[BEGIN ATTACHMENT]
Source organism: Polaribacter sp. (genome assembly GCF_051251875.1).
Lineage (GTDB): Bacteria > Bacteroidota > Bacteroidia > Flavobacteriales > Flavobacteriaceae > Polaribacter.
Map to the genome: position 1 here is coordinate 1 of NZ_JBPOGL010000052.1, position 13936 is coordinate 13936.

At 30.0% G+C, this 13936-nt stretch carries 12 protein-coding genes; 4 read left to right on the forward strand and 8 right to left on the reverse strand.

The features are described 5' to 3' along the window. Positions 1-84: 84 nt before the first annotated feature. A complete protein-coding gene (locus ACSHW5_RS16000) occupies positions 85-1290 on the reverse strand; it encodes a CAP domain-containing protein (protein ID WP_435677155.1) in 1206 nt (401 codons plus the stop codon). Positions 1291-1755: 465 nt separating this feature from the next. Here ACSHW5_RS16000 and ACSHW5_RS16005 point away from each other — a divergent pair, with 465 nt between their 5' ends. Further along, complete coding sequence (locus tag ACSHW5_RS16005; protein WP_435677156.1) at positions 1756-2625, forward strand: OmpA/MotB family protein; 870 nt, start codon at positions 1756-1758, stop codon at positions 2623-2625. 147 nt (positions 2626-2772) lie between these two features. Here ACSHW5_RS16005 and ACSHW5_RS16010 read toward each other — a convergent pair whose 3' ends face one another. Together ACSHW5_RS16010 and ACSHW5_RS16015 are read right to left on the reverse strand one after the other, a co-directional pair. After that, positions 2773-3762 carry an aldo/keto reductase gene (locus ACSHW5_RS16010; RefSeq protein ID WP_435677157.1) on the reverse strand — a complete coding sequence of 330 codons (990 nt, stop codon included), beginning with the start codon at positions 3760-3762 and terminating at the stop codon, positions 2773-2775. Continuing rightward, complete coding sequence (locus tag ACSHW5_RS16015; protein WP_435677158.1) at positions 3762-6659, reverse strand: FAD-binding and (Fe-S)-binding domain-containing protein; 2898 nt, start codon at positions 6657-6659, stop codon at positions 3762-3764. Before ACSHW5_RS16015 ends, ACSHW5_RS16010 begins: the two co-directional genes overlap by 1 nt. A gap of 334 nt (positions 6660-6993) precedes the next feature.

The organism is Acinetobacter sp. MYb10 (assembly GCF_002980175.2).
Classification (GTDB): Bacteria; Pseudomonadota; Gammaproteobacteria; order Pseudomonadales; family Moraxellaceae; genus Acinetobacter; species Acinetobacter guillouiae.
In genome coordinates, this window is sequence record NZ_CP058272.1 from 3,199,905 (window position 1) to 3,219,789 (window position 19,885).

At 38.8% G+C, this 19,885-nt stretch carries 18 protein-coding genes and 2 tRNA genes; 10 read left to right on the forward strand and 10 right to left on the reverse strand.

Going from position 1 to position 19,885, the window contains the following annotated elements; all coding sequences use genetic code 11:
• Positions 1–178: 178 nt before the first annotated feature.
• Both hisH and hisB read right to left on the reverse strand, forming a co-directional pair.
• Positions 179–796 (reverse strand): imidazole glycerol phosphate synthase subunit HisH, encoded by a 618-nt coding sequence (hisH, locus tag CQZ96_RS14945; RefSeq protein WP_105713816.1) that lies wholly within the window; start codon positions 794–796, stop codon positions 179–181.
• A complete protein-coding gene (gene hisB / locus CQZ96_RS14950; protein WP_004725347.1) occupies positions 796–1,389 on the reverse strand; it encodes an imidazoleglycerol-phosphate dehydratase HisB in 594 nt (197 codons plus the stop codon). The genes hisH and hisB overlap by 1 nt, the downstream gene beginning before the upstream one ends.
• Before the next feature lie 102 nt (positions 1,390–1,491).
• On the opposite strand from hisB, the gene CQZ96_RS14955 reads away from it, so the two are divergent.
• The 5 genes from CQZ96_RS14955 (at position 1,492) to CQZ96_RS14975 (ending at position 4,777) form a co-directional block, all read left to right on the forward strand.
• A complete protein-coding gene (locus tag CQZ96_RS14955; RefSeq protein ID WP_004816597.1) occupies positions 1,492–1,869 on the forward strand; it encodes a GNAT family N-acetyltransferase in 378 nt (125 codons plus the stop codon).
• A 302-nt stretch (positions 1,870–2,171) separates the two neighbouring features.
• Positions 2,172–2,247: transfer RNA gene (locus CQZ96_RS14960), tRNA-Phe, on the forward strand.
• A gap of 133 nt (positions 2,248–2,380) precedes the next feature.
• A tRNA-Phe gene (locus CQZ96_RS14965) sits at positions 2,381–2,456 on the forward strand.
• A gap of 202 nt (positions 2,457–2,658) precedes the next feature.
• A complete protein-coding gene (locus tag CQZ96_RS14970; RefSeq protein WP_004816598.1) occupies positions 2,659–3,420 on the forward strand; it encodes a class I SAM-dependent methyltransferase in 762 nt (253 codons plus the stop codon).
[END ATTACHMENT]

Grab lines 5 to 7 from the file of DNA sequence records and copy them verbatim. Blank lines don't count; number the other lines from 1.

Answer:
The features are described 5' to 3' along the window. Positions 1-84: 84 nt before the first annotated feature. A complete protein-coding gene (locus ACSHW5_RS16000) occupies positions 85-1290 on the reverse strand; it encodes a CAP domain-containing protein (protein ID WP_435677155.1) in 1206 nt (401 codons plus the stop codon). Positions 1291-1755: 465 nt separating this feature from the next. Here ACSHW5_RS16000 and ACSHW5_RS16005 point away from each other — a divergent pair, with 465 nt between their 5' ends. Further along, complete coding sequence (locus tag ACSHW5_RS16005; protein WP_435677156.1) at positions 1756-2625, forward strand: OmpA/MotB family protein; 870 nt, start codon at positions 1756-1758, stop codon at positions 2623-2625. 147 nt (positions 2626-2772) lie between these two features. Here ACSHW5_RS16005 and ACSHW5_RS16010 read toward each other — a convergent pair whose 3' ends face one another. Together ACSHW5_RS16010 and ACSHW5_RS16015 are read right to left on the reverse strand one after the other, a co-directional pair. After that, positions 2773-3762 carry an aldo/keto reductase gene (locus ACSHW5_RS16010; RefSeq protein ID WP_435677157.1) on the reverse strand — a complete coding sequence of 330 codons (990 nt, stop codon included), beginning with the start codon at positions 3760-3762 and terminating at the stop codon, positions 2773-2775. Continuing rightward, complete coding sequence (locus tag ACSHW5_RS16015; protein WP_435677158.1) at positions 3762-6659, reverse strand: FAD-binding and (Fe-S)-binding domain-containing protein; 2898 nt, start codon at positions 6657-6659, stop codon at positions 3762-3764. Before ACSHW5_RS16015 ends, ACSHW5_RS16010 begins: the two co-directional genes overlap by 1 nt. A gap of 334 nt (positions 6660-6993) precedes the next feature.

The organism is Acinetobacter sp. MYb10 (assembly GCF_002980175.2).
Classification (GTDB): Bacteria; Pseudomonadota; Gammaproteobacteria; order Pseudomonadales; family Moraxellaceae; genus Acinetobacter; species Acinetobacter guillouiae.